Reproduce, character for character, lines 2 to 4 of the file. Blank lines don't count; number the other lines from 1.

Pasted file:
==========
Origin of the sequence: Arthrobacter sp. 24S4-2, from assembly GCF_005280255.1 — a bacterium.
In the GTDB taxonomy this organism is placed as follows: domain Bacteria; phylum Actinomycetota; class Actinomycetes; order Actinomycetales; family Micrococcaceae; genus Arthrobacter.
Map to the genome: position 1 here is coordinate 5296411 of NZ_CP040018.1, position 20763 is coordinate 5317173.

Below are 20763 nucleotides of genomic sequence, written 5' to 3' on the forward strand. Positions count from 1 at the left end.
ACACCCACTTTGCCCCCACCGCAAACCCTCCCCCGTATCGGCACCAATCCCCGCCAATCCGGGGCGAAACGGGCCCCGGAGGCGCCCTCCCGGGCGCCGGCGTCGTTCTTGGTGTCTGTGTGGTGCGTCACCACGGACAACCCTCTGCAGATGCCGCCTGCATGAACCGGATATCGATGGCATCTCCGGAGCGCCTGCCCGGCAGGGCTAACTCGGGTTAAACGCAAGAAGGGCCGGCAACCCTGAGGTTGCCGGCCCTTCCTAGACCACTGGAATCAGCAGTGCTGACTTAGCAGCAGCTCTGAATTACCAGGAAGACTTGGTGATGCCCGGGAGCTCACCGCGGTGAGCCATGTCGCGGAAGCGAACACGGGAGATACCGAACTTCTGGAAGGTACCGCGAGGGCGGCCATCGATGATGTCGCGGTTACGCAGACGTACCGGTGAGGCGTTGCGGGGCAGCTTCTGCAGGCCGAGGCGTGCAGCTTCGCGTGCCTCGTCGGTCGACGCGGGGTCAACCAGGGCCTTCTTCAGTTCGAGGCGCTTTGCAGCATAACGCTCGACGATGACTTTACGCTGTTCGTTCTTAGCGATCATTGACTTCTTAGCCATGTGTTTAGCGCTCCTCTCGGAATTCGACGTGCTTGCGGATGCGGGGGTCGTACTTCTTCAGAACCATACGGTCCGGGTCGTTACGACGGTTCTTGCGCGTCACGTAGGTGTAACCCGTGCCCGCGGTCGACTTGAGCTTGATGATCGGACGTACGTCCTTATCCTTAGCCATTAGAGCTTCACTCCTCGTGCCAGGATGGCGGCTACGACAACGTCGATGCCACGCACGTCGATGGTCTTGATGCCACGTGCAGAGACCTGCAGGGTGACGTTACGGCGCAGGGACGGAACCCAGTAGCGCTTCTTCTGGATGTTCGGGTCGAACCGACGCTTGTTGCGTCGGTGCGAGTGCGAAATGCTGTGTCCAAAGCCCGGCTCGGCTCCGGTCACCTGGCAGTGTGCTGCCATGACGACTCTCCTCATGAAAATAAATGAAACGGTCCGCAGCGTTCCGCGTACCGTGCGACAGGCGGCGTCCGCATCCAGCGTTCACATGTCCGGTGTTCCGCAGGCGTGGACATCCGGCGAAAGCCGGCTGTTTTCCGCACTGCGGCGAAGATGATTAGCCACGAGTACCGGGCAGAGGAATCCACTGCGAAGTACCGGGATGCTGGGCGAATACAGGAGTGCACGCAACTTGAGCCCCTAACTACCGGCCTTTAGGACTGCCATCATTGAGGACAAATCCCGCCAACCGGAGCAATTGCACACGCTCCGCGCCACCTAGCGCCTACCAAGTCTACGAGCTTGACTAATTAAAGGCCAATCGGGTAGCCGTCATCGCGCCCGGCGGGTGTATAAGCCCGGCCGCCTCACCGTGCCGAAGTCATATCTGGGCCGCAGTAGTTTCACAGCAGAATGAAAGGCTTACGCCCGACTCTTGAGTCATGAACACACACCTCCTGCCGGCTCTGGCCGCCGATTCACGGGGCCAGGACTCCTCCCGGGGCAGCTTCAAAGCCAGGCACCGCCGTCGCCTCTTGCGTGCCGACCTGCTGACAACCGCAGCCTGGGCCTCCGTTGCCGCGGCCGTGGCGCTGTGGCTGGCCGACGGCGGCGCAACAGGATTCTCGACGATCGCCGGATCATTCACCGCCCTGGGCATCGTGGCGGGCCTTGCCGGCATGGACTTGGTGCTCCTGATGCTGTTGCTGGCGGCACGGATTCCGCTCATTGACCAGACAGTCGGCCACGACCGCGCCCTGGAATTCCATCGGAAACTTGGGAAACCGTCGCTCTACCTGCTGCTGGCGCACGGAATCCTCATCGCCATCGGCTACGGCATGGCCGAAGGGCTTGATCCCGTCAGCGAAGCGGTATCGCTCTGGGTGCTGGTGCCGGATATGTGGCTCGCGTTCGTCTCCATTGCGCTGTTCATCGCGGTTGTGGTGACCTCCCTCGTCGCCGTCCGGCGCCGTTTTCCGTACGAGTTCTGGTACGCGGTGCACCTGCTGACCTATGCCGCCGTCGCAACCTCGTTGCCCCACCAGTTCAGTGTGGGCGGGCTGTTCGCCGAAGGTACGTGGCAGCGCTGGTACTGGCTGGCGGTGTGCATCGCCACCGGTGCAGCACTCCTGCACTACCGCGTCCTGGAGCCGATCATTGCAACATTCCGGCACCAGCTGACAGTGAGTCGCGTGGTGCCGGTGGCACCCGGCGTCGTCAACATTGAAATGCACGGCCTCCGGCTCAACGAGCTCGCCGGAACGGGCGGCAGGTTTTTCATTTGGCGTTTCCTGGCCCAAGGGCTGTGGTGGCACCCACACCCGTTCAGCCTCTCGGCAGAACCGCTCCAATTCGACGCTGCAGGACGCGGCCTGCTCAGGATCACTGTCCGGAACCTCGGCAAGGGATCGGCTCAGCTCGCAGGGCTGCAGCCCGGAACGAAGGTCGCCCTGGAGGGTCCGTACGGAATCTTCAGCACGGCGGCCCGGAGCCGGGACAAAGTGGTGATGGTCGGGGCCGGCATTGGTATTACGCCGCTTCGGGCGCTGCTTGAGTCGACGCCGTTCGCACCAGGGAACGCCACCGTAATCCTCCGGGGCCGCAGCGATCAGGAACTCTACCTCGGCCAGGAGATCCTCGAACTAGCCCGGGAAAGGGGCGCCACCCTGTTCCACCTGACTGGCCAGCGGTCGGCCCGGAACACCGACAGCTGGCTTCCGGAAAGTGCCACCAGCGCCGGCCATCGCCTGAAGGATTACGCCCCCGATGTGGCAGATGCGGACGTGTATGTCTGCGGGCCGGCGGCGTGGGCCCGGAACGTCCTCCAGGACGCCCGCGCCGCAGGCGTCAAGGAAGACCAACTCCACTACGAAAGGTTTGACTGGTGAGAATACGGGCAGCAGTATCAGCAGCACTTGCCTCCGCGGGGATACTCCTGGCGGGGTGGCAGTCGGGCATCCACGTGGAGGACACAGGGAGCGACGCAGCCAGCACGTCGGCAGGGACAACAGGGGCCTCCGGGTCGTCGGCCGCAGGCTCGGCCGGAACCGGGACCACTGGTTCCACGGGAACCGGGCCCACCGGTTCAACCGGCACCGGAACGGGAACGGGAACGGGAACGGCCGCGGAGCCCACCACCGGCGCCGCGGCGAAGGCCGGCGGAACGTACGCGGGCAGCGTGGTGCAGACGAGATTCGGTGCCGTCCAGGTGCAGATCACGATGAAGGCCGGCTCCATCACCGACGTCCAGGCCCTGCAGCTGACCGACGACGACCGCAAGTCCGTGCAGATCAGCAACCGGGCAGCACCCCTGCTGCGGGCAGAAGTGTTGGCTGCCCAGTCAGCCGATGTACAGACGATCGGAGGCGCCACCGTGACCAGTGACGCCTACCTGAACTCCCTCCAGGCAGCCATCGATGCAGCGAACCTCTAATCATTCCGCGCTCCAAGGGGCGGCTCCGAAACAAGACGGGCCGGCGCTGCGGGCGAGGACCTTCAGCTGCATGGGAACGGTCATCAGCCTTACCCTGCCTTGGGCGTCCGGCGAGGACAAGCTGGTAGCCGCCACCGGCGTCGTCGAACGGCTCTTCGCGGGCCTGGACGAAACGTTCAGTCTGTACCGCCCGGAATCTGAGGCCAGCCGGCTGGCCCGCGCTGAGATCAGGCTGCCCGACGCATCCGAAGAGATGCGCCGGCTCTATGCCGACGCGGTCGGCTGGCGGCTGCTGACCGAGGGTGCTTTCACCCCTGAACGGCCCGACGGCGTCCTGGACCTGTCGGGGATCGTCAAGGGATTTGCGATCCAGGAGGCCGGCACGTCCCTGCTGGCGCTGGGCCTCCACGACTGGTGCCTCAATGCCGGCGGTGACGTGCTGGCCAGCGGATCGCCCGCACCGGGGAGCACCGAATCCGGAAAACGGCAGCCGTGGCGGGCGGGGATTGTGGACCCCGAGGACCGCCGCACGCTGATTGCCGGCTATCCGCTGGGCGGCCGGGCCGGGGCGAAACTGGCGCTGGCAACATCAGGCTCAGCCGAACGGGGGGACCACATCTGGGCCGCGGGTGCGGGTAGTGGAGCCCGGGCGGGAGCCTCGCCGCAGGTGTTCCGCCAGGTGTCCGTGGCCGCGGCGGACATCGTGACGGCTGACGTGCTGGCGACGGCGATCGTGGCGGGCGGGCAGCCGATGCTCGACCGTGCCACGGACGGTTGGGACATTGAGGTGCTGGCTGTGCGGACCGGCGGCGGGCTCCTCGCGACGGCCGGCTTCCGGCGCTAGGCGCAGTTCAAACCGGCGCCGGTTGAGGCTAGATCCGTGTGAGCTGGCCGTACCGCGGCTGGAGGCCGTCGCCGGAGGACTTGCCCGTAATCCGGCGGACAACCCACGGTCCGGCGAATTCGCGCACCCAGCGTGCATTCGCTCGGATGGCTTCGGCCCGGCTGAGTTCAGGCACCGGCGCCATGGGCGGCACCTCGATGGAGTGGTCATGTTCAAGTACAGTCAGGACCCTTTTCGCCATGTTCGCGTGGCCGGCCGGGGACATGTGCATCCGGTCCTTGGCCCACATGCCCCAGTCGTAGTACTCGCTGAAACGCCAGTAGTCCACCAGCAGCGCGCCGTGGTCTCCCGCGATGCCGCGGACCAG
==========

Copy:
In the GTDB taxonomy this organism is placed as follows: domain Bacteria; phylum Actinomycetota; class Actinomycetes; order Actinomycetales; family Micrococcaceae; genus Arthrobacter.
Map to the genome: position 1 here is coordinate 5296411 of NZ_CP040018.1, position 20763 is coordinate 5317173.

Below are 20763 nucleotides of genomic sequence, written 5' to 3' on the forward strand. Positions count from 1 at the left end.